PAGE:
Debut memoir about art forgery, Lithium, Bloomingdale’s, and electroshock therapy, among other things.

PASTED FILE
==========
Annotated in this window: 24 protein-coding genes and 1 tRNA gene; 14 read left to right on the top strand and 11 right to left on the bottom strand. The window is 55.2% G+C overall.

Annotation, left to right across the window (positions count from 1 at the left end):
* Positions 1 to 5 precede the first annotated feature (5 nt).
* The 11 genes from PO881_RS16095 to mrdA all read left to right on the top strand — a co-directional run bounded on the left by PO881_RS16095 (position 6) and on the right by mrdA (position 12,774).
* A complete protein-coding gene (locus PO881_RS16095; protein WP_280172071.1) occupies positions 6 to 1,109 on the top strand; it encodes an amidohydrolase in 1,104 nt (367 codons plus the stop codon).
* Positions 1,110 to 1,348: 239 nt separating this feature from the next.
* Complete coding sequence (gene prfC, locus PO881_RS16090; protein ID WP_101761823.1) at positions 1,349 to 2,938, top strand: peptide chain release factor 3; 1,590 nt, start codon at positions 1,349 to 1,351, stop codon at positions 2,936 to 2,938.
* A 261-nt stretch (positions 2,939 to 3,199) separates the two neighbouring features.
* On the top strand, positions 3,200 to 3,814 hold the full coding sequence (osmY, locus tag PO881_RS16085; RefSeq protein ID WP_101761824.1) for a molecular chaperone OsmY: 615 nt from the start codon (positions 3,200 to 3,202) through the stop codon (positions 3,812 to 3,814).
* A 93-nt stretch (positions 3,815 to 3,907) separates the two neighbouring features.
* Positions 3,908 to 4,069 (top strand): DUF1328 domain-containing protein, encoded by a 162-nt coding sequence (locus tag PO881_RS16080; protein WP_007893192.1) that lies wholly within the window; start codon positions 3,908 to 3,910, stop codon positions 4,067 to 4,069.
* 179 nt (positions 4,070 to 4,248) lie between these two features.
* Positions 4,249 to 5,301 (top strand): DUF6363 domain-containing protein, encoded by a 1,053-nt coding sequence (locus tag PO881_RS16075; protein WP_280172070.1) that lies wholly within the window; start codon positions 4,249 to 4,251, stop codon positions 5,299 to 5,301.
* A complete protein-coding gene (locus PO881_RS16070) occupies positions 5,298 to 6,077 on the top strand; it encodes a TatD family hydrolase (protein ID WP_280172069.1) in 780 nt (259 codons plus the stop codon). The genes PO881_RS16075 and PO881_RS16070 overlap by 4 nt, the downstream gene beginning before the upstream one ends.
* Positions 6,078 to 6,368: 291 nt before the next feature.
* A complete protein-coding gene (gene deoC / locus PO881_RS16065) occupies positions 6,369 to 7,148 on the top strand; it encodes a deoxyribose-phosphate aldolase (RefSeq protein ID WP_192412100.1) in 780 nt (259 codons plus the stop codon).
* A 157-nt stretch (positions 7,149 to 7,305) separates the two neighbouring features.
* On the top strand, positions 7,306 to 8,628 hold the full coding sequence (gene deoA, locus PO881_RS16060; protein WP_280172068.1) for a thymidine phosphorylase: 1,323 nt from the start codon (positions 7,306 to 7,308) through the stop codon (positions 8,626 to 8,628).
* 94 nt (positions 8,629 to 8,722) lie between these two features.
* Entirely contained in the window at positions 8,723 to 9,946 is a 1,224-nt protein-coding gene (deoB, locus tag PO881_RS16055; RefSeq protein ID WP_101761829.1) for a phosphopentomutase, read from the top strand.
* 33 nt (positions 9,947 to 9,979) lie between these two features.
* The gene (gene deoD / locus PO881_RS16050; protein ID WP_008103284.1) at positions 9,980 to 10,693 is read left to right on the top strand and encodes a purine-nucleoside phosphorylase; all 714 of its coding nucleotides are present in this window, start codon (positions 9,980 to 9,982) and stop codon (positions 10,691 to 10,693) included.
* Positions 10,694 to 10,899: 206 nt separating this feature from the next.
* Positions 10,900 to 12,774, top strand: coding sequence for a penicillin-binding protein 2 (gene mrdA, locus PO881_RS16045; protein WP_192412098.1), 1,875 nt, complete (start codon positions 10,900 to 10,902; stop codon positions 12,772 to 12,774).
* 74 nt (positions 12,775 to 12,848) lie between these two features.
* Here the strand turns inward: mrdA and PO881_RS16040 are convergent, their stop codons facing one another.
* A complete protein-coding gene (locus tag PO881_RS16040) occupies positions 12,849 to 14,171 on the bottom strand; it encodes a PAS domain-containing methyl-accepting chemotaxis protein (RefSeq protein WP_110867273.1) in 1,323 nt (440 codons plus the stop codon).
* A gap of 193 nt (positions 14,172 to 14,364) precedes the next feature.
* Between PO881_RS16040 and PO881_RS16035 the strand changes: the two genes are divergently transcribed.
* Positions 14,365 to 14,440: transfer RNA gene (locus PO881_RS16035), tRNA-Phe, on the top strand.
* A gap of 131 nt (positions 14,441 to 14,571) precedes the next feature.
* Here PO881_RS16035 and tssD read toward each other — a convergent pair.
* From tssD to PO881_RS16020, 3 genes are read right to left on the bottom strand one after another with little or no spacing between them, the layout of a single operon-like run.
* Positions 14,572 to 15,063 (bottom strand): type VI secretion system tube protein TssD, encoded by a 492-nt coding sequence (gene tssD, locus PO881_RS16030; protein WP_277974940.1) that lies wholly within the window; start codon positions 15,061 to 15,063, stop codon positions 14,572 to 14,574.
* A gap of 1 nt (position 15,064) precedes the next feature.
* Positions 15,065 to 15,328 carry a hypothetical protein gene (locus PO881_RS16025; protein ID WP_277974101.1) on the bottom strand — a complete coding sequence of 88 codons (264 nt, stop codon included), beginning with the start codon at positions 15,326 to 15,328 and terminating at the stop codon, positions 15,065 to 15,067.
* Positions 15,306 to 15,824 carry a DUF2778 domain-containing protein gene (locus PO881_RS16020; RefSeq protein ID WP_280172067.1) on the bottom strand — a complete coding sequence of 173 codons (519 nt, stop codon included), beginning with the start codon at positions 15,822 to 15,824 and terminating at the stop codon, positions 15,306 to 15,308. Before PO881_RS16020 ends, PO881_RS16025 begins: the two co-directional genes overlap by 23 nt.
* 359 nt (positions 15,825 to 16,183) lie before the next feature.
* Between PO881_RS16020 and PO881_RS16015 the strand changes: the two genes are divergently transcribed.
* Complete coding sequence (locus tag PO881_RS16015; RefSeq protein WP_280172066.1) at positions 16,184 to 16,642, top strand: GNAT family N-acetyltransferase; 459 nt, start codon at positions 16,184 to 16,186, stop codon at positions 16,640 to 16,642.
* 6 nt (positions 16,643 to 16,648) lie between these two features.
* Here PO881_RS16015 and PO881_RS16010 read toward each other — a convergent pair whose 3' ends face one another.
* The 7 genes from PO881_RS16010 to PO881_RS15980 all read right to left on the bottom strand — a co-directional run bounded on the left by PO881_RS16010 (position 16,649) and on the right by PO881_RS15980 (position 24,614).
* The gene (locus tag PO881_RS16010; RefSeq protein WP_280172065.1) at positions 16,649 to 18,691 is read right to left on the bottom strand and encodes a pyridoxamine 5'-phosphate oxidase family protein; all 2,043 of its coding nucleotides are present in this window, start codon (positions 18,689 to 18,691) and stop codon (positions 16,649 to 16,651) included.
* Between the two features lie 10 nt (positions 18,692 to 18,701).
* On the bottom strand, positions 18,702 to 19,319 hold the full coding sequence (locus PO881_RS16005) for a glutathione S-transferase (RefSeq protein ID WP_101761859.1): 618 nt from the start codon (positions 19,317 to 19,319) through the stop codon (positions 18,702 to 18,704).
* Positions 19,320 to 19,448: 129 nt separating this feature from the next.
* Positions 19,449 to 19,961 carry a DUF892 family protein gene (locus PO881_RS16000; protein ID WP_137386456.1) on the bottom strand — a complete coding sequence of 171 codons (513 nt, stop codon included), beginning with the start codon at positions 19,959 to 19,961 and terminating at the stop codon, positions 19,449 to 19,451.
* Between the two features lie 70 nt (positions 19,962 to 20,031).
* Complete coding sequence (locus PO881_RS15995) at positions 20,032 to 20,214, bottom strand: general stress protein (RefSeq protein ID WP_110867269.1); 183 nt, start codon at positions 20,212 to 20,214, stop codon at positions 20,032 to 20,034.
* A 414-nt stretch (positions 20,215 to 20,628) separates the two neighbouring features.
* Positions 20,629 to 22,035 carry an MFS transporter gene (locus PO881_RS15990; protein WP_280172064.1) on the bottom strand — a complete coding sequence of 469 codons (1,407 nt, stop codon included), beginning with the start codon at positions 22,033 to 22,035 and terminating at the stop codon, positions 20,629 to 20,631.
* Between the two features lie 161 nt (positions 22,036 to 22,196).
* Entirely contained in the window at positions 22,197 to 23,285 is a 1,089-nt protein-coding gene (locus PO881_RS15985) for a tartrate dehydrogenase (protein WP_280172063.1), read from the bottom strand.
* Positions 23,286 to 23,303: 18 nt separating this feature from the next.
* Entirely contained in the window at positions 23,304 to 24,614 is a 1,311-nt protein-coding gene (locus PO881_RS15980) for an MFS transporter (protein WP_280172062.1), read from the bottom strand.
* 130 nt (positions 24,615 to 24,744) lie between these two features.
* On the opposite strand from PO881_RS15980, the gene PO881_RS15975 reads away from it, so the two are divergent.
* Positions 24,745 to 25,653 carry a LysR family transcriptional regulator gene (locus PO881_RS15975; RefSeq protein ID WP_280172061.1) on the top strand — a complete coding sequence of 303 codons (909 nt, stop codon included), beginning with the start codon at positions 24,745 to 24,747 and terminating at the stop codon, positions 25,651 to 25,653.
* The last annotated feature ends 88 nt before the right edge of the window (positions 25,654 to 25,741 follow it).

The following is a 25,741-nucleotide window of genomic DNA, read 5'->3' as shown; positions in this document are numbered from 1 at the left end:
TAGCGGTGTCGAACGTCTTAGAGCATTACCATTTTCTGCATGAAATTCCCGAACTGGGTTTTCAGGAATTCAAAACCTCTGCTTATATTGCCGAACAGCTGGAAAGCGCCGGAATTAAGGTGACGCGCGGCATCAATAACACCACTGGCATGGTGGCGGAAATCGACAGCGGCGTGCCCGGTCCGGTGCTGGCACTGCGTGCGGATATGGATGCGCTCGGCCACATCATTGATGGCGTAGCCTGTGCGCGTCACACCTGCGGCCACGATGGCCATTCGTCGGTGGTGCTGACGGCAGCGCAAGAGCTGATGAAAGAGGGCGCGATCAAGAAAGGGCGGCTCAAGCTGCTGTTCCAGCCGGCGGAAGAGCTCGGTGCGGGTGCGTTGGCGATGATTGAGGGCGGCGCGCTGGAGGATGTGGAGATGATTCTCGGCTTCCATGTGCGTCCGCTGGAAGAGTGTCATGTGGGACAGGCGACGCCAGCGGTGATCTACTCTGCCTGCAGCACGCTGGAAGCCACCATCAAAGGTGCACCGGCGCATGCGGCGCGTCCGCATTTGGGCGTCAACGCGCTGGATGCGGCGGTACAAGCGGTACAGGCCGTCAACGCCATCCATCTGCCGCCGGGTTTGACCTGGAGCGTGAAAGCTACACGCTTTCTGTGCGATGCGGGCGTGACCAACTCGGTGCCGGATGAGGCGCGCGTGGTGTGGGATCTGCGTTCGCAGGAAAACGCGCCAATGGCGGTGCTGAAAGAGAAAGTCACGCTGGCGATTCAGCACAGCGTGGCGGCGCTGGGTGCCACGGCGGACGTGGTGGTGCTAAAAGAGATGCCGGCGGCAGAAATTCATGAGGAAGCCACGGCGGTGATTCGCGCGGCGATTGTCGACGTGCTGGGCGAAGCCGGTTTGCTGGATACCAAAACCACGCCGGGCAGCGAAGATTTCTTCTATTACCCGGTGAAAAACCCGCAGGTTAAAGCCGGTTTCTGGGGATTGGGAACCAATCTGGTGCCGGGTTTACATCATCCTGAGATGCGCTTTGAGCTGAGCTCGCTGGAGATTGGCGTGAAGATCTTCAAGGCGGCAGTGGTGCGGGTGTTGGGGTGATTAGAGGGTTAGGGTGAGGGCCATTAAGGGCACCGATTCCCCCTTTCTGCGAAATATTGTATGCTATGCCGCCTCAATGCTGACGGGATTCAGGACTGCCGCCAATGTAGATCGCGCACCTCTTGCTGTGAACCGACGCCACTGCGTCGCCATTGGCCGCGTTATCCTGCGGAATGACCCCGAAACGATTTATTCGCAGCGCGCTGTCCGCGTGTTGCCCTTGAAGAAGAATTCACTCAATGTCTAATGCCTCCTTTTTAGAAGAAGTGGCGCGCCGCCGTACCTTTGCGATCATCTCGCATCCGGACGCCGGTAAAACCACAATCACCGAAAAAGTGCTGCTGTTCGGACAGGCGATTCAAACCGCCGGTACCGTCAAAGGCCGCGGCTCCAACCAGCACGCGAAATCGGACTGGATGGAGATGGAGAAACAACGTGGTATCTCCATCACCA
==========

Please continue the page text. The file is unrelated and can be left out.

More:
Behrman was born in 1962 and raised in an upper-middle-class New Jersey suburb. He noticed early signs of psychological instability in himself and made some preliminary attempts to get help. After graduating from college in the early 1980s, he settled in Manhattan and tried his hand at various jobs, from independent film producer to men’s-wear flack to p.r. rep. Off-hours, he wandered the Times Square area, indulging in hard drugs and hardcore sex of all kinds. In 1988, he was hired as a publicist by the artist Mark Kostabi, whose MO was a variant on the notion of name-brand apparel: Kostabi’s paintings were produced by minimally paid lackeys; he then signed each work as his own and sold it at a high price. Behrman helped pull together Kostabi’s production and publicity, then became involved in a forgery scheme within the company. Kostabi eventually found him out, and criminal prosecution ensued. Behrman was sentenced to a five-month term in a community corrections center with work-release restrictions. Meanwhile, he continued to fight his psychological compulsions—one of his many doctors diagnosed bipolar personality disorder—making numerous attempts to find the right balance of psychiatry and medication. (He was one of the original Prozac prescribees.) Out on probation, he had a manic episode that resulted in several months of electroconvulsive therapy; his battle with mania continues to this day. The first half of this reads like Brighter Lights, Bigger City without a dash of insight. Even more disappointingly, Behrman has no enlightenment to offer on the subject of manic disorders. The section on the Kostabi forgery case, however, is fascinating and worthwhile.